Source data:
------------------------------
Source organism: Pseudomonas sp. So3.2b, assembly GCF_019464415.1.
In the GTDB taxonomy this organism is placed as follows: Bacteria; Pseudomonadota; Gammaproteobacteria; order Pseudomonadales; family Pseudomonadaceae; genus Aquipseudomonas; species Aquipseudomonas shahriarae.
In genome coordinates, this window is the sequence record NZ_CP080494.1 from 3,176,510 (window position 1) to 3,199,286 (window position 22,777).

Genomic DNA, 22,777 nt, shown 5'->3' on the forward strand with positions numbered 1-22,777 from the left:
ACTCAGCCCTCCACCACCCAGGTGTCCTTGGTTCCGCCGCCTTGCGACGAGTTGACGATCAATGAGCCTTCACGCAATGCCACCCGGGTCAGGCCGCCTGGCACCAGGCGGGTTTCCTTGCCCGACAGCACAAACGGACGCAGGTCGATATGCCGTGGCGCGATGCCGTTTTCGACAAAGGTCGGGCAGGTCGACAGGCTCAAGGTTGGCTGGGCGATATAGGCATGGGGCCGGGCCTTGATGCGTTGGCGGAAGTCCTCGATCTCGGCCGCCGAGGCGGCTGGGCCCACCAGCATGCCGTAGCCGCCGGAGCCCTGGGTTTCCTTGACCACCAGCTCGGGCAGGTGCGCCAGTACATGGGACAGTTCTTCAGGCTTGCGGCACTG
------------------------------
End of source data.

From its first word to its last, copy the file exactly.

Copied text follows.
Source organism: Pseudomonas sp. So3.2b, assembly GCF_019464415.1.
In the GTDB taxonomy this organism is placed as follows: Bacteria; Pseudomonadota; Gammaproteobacteria; order Pseudomonadales; family Pseudomonadaceae; genus Aquipseudomonas; species Aquipseudomonas shahriarae.
In genome coordinates, this window is the sequence record NZ_CP080494.1 from 3,176,510 (window position 1) to 3,199,286 (window position 22,777).

Genomic DNA, 22,777 nt, shown 5'->3' on the forward strand with positions numbered 1-22,777 from the left:
ACTCAGCCCTCCACCACCCAGGTGTCCTTGGTTCCGCCGCCTTGCGACGAGTTGACGATCAATGAGCCTTCACGCAATGCCACCCGGGTCAGGCCGCCTGGCACCAGGCGGGTTTCCTTGCCCGACAGCACAAACGGACGCAGGTCGATATGCCGTGGCGCGATGCCGTTTTCGACAAAGGTCGGGCAGGTCGACAGGCTCAAGGTTGGCTGGGCGATATAGGCATGGGGCCGGGCCTTGATGCGTTGGCGGAAGTCCTCGATCTCGGCCGCCGAGGCGGCTGGGCCCACCAGCATGCCGTAGCCGCCGGAGCCCTGGGTTTCCTTGACCACCAGCTCGGGCAGGTGCGCCAGTACATGGGACAGTTCTTCAGGCTTGCGGCACTG